Cell division cycle-associated 7-like gene expression in human gliomas

The Institutional Review Board (TSGHIRB No: B-102-10) approved the study in Tri-Service General Hospital, Taipei, Taiwan, ROC. Former studies had designated the procedure for the analyses of functional genomic databases. [sup][10],[11] The first dataset (GDS1816/225081_s_at/CDCA7L) contains 100 sheets of de-linked data, including CDCA7L mRNA expression, sex, age, and pathological grading of primary high-grade glioma which were acquired from <a target="_blank" href="http://www.ncbi.nlm.nih.gov/geoprofiles/?term=GDS1816+%2F+225081_s_at+%2F+CDCA7L". After omitting 23 sheets of data without thorough information on survival times and age, 77 sheets were enrolled in the statistical analyses.

An extra database (GDS1962/225081_s_at/CDCA7L) including 180 sheets from 23 patients without tumor (i.e. nontumor control), seven with Grade II glioma, 19 with Grade III glioma, and 81 with Grade IV glioma on CDCA7L gene expression acquired from http://www.ncbi.nlm.nih.gov/geoprofiles/?term = GDS1962+%2F + 225081_s_at+%2F + CDCA7L was also encompassed. Since the genetic contribution to the prognosis of oligodendroglioma is dramatically different from gliomas, 38 sheets with Grade II ODG and 12 sheets with Grade III ODG were excluded from the analyses.

Statistical analysis of cell division cycle-associated 7-like gene expression in human high-grade gliomas

Single tail t -test was used for analyzing the value of CDCA7L expression from dataset (GDS1962/225081_s_at/CDCA7L) in the four pathological grades. The R 3.0.1 software (R Foundation for Statistical Computing, Vienna, Austria) package of Bonferroni method was used to adjust the P value to eliminate the risk of type I error in multi-group analyses.

The overall survival analysis and cohorts of low versus high-CDCA7L expressions in high-grade gliomas from the GEO profile (GDS1816/225081_s_at/CDCA7L) were revealed via Kaplan-Meier method. The cutoff point of CDCA7L expression was presented as median value that was decided by statistical analysis. Analyses of survival variables in the dataset (GDS1816/225081_s_at/CDCA7L) of high-grade glioma patients, including the WHO Grade III combined with Grade IV human glioma groups, were executed by Chi-square test. The GraphPad Prism 5 software (GraphPad Software Inc., San Diego, CA) was used to generate the figures, and P < 0.05 was considered statistically significant.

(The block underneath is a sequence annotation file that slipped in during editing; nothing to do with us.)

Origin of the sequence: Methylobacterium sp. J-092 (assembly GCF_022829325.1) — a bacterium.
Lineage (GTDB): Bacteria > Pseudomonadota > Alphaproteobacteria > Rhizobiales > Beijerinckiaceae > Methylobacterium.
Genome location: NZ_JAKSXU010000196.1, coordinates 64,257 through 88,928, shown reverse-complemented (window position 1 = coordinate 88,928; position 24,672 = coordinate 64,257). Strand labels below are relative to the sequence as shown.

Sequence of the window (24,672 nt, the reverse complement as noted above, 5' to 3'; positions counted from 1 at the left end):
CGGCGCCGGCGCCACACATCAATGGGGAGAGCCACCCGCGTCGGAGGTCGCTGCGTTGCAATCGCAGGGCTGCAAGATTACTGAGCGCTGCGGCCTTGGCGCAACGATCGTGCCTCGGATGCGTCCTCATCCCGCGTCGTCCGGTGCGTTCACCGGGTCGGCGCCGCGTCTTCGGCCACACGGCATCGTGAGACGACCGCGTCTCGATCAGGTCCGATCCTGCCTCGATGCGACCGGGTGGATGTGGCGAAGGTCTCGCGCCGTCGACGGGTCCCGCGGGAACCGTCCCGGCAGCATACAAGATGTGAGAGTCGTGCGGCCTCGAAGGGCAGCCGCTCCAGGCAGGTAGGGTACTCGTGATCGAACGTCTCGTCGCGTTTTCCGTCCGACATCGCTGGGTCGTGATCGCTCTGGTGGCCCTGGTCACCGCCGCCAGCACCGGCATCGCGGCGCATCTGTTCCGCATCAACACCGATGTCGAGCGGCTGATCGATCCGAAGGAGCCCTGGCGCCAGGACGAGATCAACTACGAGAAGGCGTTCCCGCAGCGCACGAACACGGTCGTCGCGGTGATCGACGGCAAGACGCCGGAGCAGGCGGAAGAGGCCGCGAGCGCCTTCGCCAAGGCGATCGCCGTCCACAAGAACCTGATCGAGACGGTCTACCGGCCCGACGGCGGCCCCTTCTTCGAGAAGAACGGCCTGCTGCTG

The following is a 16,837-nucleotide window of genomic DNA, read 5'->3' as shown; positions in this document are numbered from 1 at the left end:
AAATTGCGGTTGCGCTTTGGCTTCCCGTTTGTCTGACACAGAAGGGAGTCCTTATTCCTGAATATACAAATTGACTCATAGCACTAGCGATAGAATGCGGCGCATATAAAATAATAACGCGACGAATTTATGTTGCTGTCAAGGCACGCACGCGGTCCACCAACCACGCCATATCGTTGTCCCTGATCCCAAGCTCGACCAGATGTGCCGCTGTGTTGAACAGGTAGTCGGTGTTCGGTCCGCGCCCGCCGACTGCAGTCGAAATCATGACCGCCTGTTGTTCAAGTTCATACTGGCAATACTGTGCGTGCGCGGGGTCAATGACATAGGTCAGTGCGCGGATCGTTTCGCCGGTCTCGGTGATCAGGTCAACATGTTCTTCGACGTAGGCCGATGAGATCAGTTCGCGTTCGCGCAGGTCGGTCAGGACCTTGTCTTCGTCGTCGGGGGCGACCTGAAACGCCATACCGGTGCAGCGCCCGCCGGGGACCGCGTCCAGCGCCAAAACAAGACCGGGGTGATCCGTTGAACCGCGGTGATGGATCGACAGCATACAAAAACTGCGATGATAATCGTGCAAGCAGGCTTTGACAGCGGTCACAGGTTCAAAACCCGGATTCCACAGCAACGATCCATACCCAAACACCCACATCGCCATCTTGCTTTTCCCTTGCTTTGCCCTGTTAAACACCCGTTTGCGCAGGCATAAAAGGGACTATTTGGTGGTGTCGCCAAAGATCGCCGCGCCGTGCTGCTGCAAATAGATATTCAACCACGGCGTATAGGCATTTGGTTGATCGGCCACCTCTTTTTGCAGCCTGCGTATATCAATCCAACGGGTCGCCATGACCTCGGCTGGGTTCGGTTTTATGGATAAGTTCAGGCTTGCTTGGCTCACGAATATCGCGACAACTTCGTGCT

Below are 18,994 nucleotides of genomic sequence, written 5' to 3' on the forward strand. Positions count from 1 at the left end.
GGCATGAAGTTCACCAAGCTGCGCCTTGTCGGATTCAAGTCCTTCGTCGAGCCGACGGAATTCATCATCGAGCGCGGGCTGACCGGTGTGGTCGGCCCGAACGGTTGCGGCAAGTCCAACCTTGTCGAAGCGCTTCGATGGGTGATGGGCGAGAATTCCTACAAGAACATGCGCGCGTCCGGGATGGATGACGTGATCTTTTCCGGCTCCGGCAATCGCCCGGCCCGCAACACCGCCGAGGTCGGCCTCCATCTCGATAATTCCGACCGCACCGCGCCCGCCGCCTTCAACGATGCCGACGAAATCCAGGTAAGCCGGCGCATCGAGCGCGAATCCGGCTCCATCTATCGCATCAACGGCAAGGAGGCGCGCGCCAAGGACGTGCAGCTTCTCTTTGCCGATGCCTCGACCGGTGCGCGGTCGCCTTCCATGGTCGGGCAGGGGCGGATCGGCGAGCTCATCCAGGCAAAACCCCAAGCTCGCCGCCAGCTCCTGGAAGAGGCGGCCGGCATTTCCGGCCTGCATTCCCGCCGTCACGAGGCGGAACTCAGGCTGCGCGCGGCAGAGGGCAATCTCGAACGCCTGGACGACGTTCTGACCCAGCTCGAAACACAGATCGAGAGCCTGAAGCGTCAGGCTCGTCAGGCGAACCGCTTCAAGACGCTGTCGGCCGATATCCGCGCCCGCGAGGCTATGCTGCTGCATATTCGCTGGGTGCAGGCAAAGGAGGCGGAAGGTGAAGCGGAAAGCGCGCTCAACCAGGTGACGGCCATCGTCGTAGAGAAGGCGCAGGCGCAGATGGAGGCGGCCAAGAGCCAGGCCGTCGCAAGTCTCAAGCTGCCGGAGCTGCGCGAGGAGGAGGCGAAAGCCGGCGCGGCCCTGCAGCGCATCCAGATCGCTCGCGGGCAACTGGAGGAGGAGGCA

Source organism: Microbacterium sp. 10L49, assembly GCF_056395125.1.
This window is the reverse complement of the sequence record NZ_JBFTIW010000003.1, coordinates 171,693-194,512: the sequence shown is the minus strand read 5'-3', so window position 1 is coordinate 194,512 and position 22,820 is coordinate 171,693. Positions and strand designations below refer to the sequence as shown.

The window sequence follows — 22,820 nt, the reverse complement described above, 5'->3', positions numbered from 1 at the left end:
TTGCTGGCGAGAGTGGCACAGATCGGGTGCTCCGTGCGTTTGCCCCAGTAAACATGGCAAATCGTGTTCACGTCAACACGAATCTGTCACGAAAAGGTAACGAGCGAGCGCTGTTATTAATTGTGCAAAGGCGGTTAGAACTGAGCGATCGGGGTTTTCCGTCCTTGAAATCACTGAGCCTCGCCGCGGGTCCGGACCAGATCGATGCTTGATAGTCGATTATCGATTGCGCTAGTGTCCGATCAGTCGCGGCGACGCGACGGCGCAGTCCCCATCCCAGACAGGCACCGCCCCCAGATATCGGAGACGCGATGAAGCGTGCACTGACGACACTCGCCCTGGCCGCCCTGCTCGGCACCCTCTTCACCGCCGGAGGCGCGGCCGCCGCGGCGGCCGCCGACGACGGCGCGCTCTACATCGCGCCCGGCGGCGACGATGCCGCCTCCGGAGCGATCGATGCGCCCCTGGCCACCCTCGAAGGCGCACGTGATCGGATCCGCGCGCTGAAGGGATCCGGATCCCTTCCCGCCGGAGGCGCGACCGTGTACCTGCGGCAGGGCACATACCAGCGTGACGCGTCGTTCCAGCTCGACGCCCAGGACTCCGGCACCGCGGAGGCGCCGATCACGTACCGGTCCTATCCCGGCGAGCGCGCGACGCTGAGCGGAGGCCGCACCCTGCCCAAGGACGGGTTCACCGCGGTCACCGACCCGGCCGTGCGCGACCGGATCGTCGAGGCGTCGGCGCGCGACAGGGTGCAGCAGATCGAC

Protein-protein interactions network and signaling pathways analysis

The methodology for known and predicted protein-protein interactions (PPIs) was described previously. [sup][11] We analyzed the signaling pathways by applying Search Tool for the Retrieval of Interacting Genes/Proteins (STRING) database, version 10.0 (http://string-db.org). [sup][12]

Results

Cell division cycle-associated 7-like mRNA expression confidently correlated with the World Health Organization pathological grading of human gliomas

As shown in [Figure 1], the CDCA7L expression level was higher in the WHO Grade IV ( n = 81) than in Grade II gliomas ( n = 7; P = 2.15 x 10[sup]−14 ) and nontumor controls ( n = 23) ( P = 2.87 x 10[sup]−18 , P adjusted by Bonferroni method). Our data established that high-grade gliomas had CDCA7L overexpression.{Figure 1}

High cell division cycle-associated 7-like mRNA expression correlated with a poor survival in high-grade human gliomas

As shown in [Figure 2], the Kaplan-Meier survival analysis found that high CDCA7L mRNA expression displayed a poor overall survival in high-grade glioma patients ( P < 0.0001, by log-rank test; 95% confidence interval: 2.126-5.299, hazard ratio 2.66). The cutoff value was set at 1550.2. The median survival in the high- and low-CDCA7L expression groups was 62 weeks and 189 weeks, respectively.{Figure 2}

Discussion

The current study validates that CDCA7L expression was meaningfully higher in high-grade glioma patients than in nontumor controls and in low-grade glioma patients. In addition, glioma patients with high CDCA7L expression forecasted an unfavorable survival as compared to those with low CDCA7L expression.